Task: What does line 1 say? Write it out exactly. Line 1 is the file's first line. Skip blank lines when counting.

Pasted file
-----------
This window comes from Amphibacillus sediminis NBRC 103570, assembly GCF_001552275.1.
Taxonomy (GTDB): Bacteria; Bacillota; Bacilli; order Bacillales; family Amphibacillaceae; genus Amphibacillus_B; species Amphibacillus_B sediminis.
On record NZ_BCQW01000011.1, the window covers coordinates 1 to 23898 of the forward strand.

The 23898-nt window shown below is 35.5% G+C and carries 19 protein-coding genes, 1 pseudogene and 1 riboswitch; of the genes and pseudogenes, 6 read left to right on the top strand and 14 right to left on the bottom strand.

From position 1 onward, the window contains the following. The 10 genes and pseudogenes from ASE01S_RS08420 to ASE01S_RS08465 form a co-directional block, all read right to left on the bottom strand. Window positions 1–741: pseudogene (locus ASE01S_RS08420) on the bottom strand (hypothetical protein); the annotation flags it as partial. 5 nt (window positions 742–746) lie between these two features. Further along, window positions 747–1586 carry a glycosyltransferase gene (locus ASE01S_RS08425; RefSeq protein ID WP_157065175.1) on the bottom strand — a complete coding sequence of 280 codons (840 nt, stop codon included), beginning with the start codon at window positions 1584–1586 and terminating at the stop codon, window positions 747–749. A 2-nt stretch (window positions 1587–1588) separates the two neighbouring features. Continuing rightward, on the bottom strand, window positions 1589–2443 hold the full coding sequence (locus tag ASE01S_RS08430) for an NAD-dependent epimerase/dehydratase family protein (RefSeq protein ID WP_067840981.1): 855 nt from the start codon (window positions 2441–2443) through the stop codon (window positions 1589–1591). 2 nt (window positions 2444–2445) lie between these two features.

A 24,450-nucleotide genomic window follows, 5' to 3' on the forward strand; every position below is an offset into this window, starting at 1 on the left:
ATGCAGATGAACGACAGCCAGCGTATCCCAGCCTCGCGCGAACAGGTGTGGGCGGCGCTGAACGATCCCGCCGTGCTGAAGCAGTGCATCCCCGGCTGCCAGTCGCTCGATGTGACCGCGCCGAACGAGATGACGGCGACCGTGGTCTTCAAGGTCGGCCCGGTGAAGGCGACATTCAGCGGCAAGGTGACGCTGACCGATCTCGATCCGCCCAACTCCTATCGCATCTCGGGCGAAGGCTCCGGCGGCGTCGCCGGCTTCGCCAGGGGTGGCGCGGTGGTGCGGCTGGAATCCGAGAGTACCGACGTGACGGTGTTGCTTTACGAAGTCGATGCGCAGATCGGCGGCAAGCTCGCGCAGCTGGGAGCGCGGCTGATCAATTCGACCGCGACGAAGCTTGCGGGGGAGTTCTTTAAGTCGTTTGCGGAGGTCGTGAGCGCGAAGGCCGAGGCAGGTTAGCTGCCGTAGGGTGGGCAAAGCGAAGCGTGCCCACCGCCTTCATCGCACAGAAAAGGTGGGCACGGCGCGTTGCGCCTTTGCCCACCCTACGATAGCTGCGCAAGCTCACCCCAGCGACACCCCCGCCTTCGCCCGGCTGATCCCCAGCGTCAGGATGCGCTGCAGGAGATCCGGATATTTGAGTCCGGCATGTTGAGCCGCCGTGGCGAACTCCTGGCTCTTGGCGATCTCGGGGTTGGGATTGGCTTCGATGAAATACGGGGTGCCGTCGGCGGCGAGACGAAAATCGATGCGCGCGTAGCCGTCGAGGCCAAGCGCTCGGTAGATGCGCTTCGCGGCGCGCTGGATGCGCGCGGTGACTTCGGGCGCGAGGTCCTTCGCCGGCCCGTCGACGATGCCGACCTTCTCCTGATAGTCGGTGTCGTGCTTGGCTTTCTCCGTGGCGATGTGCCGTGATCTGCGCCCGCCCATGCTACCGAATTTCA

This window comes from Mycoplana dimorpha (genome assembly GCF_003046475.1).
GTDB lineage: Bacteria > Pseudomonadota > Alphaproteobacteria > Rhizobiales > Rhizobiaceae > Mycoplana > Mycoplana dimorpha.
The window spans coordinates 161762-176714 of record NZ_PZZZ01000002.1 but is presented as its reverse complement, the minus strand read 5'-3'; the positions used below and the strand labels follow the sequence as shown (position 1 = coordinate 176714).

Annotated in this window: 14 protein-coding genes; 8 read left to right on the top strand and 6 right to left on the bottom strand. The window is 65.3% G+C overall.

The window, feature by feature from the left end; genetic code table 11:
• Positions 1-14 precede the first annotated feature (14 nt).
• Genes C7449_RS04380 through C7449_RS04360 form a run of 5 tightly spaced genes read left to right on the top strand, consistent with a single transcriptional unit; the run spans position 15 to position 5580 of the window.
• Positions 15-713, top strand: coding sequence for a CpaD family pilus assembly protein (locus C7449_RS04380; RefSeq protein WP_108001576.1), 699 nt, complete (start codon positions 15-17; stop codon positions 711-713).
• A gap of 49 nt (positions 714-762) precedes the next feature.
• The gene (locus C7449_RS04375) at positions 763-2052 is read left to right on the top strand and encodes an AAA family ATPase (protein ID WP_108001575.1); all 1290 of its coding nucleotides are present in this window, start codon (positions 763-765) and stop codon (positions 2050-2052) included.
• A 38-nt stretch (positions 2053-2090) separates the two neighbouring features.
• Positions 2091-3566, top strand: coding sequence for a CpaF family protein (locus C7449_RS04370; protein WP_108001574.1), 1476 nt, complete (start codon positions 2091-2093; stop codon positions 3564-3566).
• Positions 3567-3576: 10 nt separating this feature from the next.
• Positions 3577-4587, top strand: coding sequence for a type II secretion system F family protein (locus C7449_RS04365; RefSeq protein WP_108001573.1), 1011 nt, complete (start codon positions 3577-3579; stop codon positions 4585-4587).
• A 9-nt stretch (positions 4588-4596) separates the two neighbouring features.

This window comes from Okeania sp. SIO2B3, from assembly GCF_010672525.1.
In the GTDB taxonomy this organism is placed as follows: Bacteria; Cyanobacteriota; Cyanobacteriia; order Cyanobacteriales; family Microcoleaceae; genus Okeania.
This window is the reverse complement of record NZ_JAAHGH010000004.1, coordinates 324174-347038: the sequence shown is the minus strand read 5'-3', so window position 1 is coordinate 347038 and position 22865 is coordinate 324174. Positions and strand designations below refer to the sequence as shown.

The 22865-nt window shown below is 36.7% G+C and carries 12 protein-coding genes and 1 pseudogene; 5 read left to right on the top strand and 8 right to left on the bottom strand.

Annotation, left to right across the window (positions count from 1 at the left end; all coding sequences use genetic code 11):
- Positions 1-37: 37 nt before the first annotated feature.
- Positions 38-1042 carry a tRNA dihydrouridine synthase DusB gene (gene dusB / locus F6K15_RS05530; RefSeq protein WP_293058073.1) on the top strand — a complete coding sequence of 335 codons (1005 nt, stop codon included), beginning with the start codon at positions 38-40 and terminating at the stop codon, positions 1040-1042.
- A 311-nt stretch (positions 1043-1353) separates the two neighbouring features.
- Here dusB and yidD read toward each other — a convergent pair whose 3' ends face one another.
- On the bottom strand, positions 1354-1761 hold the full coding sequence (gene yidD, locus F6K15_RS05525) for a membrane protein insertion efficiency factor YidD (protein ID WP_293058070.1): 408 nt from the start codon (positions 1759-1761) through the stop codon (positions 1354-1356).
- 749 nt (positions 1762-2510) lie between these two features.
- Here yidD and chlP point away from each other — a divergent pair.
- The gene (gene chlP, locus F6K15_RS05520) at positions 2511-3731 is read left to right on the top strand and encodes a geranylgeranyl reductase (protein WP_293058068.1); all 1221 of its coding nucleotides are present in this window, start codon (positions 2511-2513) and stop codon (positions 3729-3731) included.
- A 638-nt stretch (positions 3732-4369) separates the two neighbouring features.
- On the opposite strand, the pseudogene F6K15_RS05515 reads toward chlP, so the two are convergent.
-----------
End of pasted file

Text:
This window comes from Amphibacillus sediminis NBRC 103570, assembly GCF_001552275.1.